Imagine saying the following sentence today: “The most popular index on the World Wide Web is Yahoo.” Admittedly, the term seems a bit esoteric, but the idea that Yahoo is the most popular. anything Sounds fancy. But decades ago, when Yahoo was huge, it had an exclamation point at the end of its name. When you understand the internet like no other. And one might have imagined that there would be a huge, perhaps global, celebration to mark his 30th anniversary.
Instead, the date of January 30, 2024 (30 years since it was founded by Stanford students Jerry Yang and David Filo) passed with little notice. Facebook, which is still relatively young, has received far more coverage in the lead-up to its 20th anniversary on February 4th.
For a description of Yahoo circa 1995, computer magazine, at the time the largest and most influential computer magazine in the United States. I was working there at the time and seriously thought there was nothing better to find what you wanted on the rapidly expanding World Wide Web. Funnily enough, Yahoo wasn't a true index. Sure, Yahoo spidered the web like other early search engines, but it didn't do anything close to Search Engine Optimization (SEO) to help you search.
Yahoo's browse tree-style search resembled a library's Dewey decimal system more than a powerful knowledge base. It's like things are grouped together and you can go down numerous rabbit holes to find what you need.
It wasn't my favorite “search engine”, mostly because of that. I found Alta Vista to be much more effective (sorry, Google is still years away). But Yahoo's power and dominance could not be denied. It was a big deal when PCMag's parent company, Ziff Davis, partnered with Yahoo to launch Yahoo!internet life. It seems wrong to publish a physical paper magazine about cool stuff on the internet. It seemed like a great idea at the time, and it was a deeper dive into Internet culture than any publication to date. The publication followed Yahoo's best years until the bursting of the dot-com bubble in 2002.
Once a powerful brand
Still, I think Yahoo lost its way long before the Internet underwent its first major adjustment. I still remember when Yahoo signed a deal in 2000 to hand over all search on its site to Google. That's right, one of the first and once most admired Internet search platforms has sold its core business to a major rival. It seemed to me that Yahoo was giving up, but they were wrong. Yahoo never gave up. This was just the first in a decades-long business strategy to grow and build the service. This included building an impressive mobile suite of tools and turning the platform back into its own search engine in 2004.
Yahoo has been busy for decades, launching new services, sometimes frantically, forging partnerships, changing leadership the way other companies change shirts, and once featuring the likes of Katie Couric and Katie Couric. went on to build a media empire that swallowed up big names. New York Times' David Pogue. It still has a great email system and is my go-to place to watch live stock market charts. But it doesn't exist in my heart like Google or Apple does.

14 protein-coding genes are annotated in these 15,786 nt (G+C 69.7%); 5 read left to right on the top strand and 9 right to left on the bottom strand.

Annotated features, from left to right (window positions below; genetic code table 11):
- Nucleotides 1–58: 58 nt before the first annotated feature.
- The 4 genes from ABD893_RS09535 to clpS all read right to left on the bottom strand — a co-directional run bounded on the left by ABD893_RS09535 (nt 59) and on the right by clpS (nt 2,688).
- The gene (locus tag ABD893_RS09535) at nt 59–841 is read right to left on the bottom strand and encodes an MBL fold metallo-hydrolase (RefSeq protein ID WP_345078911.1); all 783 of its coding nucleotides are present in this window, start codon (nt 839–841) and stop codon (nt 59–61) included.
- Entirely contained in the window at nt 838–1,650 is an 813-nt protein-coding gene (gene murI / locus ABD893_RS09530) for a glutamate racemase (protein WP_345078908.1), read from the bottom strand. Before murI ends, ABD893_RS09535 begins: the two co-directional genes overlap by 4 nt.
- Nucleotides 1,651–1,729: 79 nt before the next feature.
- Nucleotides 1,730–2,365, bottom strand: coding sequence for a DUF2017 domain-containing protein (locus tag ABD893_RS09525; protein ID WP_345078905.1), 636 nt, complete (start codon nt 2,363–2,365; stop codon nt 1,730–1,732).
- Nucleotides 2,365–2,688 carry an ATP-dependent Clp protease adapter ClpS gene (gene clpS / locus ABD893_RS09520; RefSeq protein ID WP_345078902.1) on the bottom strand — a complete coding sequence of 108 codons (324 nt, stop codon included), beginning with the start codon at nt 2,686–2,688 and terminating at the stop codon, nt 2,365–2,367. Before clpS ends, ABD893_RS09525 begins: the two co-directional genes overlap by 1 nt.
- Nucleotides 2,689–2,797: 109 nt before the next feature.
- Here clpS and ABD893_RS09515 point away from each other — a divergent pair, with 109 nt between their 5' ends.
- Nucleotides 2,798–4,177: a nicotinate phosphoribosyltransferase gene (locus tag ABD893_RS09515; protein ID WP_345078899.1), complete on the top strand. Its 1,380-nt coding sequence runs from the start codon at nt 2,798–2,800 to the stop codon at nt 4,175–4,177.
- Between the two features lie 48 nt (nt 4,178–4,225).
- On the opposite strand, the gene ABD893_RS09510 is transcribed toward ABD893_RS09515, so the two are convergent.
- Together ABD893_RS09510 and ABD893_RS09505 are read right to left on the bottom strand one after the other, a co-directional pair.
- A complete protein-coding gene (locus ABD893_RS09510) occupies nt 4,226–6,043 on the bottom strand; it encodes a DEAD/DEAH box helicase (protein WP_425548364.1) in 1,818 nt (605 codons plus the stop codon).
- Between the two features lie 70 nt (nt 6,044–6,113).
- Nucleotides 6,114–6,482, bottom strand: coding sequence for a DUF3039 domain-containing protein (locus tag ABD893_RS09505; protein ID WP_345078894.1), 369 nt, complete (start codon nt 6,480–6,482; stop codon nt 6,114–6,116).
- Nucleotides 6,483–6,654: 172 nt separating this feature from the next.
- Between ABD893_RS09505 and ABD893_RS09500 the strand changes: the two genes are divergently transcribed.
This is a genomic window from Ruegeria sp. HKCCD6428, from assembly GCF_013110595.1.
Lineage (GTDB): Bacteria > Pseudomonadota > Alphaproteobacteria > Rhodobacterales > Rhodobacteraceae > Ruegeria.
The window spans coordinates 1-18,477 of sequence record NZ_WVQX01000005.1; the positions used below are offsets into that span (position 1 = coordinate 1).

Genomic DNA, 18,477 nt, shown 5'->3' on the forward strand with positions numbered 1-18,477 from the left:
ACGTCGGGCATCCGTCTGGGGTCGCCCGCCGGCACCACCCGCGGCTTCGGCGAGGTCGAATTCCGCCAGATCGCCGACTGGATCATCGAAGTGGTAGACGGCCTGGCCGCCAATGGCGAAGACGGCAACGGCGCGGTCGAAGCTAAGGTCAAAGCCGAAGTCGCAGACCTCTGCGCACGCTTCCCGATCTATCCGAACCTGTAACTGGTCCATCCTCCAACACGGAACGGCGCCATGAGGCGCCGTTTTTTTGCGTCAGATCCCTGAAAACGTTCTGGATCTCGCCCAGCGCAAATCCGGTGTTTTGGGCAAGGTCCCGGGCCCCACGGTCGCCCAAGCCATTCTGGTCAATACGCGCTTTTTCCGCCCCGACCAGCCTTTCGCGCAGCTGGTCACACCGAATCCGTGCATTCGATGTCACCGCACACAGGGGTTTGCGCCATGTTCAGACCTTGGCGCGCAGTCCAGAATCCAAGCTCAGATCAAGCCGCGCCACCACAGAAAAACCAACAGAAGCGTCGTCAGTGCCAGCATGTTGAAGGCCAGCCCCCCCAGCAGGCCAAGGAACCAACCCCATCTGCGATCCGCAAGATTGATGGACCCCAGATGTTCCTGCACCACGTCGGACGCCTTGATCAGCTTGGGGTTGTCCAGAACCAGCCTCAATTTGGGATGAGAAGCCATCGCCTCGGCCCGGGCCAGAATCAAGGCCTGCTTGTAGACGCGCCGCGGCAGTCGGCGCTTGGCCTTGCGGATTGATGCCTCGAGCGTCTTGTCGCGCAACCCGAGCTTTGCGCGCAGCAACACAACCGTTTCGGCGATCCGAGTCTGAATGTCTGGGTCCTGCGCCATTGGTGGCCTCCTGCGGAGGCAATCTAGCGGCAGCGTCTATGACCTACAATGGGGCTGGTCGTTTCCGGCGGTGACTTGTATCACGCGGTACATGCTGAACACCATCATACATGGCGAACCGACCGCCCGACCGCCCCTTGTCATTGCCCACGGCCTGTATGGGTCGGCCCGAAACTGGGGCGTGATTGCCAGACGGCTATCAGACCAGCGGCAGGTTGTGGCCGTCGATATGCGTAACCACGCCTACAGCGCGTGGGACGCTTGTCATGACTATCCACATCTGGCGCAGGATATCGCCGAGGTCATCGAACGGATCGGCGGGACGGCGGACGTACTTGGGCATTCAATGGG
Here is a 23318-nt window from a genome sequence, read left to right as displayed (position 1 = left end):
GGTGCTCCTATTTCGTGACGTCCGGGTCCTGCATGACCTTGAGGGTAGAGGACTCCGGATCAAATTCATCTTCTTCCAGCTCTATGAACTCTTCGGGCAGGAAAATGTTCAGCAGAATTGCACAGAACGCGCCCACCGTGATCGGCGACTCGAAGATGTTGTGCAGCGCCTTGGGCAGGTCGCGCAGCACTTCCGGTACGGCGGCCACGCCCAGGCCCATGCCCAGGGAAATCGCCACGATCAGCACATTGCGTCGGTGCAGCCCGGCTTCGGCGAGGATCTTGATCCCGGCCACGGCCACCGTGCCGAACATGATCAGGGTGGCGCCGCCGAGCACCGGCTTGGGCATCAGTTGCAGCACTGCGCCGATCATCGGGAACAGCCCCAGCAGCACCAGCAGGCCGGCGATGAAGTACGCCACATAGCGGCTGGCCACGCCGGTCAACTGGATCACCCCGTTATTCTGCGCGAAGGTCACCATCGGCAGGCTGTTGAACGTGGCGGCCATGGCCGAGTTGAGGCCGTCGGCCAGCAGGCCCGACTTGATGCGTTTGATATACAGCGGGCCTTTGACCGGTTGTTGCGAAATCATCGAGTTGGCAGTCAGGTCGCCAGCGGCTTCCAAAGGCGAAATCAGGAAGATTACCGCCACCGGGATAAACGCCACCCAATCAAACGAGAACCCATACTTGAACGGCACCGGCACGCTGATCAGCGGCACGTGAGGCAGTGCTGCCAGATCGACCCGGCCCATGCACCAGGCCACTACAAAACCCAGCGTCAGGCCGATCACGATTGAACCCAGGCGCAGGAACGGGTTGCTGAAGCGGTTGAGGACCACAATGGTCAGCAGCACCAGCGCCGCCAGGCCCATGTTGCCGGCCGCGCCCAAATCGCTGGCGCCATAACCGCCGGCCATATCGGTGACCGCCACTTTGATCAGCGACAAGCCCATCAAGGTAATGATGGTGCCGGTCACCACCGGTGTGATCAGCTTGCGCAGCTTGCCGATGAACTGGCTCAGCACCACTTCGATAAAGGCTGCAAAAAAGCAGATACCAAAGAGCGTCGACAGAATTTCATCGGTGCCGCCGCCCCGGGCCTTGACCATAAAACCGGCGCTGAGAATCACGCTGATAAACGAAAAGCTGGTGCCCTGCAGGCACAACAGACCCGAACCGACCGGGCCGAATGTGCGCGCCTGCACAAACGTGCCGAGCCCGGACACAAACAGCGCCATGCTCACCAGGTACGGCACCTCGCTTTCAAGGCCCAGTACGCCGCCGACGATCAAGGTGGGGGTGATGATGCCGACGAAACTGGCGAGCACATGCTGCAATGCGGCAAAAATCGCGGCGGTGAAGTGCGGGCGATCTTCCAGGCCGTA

Yahoo's once ever-changing leadership continues to strive to steer the company in a brighter direction, most memorably with Marissa Mayer, the former Google executive who led one of the largest data breaches in technology history. (currently CEO of Sunshine Contacts).
This seemed like a fatal blow, but Yahoo somehow survived, even while giving up a large portion of its dreams of a media empire.
Yahoo changed the name of its parent company to Altaba after Verizon acquired the company for $4.5 billion in 2017. This is a far less weighty word than “Yahoo!”.
Yahoo may have lost all its sexiness, but it's still an online force. By some measures, the Yahoo.com home page is the most popular home page on the Internet. Yahoo adds a mix of original content from publications like TechCrunch and Huffington Post to the site, as well as syndicated news from other major news sources.
Search remains at the top of the Yahoo home page, but it ranks third in popularity behind Google and Bing, the latter of which has recently skyrocketed with the introduction of Bing AI (now CoPilot). As Google and Microsoft battle over AI-powered search, it's telling that there is no such thing as YahooAI.
It's difficult to reconcile today's Yahoo with that Clarion Call. “Yahoo!” Of the 90's. Almost anyone can play his three-note yodel, both online and offline. There was a sign with the old iconic logo on it.
It's a shame because it's not just Yahoo!. It used to be dominant. Yahoo defined the original World Wide Web and helped build the search and services roadmap that other companies, including Google, have followed in one form or another. The Internet might not exist today if Yahoo hadn't helped popularize and popularize it in the '90s.
If anyone stopped to celebrate or recognize Yahoo's milestones, I didn't see it. And that's just sad.
Yahoo's trajectory may serve as a warning for Facebook (meta), Google, and even TikTok today. No one is too big to fail or be forgotten.